Speaking of the Politically Correct …

Have we gone too far in political correctness?

In the State House, we have legislation dealing with organ transplants. But. They are called anatomical gifts.

And then the catalog I received in the State House. A toy catalog, full of great things. For "differently abled" children.

Since I’m pretending to be part of the Word Police, how about words used as verbs. Like "partnered." Or "ramped up."

And a factoid isn’t a small fact. It’s an incorrect fact.

The House of Representatives finally decided to enter the modern age of technology and computers, and assigned a committee–a good committee, by the way–to come up with a plan, some ideas, so we can access legislation while we are in the House chamber. Or, even access our e-mail from outside the building. That’s the good news. The bad news? It was called the "automation committee."

Since I’m on what I don’t like today, let me write that I don’t like the way the House of Representatives has operated recently. You may think it’s a democracy, with all 160 of us voting our consciences to best serve our constituents.

No. It’s not like that at all. The Speaker decides what bills come to the House floor for a vote, and what he doesn’t like just disappear.

It’s gotten to such a sad state that his members vote with him just to avoid his displeasure–even if they privately disagree with his decision.

After all, there’s a lot to lose–your office, your committee chair, your extra pay.

Look, personally, I like the Speaker. As a person he’s, well, personable. Good sense of humor. Intelligent. Fun to be around. But he’s a control freak. An autocrat. Dictator.

So, there goes democracy out the door.

It was never more apparent than in the recent budget negotiations. Synopsis. House approved budget; Senate approved another version. Three Representatives and three Senators named to a conference committee to iron out the differences. Budget was due to start July 1. Last July 1, not next July 1!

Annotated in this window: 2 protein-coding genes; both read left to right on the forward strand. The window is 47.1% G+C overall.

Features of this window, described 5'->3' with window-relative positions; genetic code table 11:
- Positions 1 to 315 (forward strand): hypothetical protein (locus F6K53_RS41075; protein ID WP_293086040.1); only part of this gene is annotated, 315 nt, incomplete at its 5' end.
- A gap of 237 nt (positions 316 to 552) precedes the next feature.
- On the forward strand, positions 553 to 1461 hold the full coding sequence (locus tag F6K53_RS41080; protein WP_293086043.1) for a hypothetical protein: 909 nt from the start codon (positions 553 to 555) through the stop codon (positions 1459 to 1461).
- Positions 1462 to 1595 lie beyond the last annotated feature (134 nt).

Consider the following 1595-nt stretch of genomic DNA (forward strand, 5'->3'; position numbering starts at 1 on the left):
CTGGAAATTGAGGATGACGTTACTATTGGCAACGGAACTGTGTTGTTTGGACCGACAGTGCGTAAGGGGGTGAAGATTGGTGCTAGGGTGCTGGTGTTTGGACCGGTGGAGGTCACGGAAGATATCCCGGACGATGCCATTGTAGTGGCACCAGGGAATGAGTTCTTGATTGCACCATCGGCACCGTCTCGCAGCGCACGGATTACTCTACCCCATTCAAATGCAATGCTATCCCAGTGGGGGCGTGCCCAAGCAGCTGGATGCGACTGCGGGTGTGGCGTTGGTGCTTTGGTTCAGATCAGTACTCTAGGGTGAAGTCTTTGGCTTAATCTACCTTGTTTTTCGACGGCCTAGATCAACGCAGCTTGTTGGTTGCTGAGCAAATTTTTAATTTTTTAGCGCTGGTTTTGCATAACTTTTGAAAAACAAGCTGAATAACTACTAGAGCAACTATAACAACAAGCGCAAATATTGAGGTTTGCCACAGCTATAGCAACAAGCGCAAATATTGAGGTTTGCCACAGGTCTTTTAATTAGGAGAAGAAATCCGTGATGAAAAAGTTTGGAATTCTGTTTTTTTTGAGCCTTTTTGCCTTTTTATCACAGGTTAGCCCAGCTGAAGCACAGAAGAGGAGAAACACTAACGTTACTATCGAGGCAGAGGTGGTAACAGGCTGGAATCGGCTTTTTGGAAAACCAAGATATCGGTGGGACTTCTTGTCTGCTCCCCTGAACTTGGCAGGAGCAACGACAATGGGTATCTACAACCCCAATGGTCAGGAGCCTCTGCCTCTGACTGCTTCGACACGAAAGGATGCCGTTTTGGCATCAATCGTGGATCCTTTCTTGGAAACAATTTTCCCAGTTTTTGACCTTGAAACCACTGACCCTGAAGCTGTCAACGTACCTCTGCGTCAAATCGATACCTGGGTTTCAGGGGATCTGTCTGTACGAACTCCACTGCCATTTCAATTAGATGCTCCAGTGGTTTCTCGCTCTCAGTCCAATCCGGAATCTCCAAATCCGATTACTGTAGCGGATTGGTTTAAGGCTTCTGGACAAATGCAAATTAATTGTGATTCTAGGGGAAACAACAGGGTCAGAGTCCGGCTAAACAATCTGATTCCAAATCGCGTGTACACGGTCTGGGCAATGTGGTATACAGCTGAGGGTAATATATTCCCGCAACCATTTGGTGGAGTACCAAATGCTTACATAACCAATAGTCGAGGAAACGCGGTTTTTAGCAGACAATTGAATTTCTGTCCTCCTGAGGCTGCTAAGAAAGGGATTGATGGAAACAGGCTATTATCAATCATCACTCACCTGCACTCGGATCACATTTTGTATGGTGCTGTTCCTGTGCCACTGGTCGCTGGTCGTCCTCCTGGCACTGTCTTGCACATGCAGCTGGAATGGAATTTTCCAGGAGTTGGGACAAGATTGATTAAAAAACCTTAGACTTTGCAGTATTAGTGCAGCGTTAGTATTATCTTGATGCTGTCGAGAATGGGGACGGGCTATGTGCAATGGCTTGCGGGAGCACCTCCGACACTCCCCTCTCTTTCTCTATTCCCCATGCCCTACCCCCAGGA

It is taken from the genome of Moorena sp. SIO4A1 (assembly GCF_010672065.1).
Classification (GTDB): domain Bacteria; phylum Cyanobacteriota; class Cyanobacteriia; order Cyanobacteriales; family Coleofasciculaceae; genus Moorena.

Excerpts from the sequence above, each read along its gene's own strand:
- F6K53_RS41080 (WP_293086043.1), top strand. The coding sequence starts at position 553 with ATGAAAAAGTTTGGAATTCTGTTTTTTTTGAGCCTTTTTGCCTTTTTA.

The appointed conferees ended up with little to do. The big differences were left for the Speaker and the Senate President to decide.

This doesn’t reflect badly on the appointed legislators–they had no control over the matter. They wanted to be part of the decision making, I understand. And, they should have been.

By the time the legislature was getting ready to recess for the year we appeared to be totally inept. The only state without a budget. Still trying to figure out how to come up with $1.3-billion in savings from our $23-billion budget.

With rules meant to be broken–meaning legislators might have to return to the State House to override or sustain the Governor’s vetoes, even though our own rules say we are done and gone and out of there by November 21st. Rules put into place after the media attacked legislators for attending a party, in the state house, during budget season in 2000. The so-called "Animal House" fiasco.

So we can embarrass ourselves again, incur the wrath of our constituents and the criticism of the media.

Of course, constituents are angry, over proposed budget cuts. By Thanksgiving we were spending $1.6-million a day–that’s a day–more than we could afford. And something had to give. We had to cut some line items.

A lot of line items. Unfortunately, popular and necessary things–college and university budgets, school nurses, local aid. But, whatever is cut, it has an advocacy group. Probably a lobbyist, too. And they were all calling, e-mailing, visiting to plead their cases.

I can take the heat. I can explain why we have to make some sensitive cuts. I can explain that tax revenues are down and we can’t continue spending at our old pre-recession levels. I can justify cutting thousands of state jobs. These are business decisions.

I just can’t take looking inept–when the majority of legislators are not inept. And I won’t take the blame for our leaders who failed to act in a timely manner. They are the ones that made us look inept.

My fellow legislators deserve better.

And, so do my constituents.

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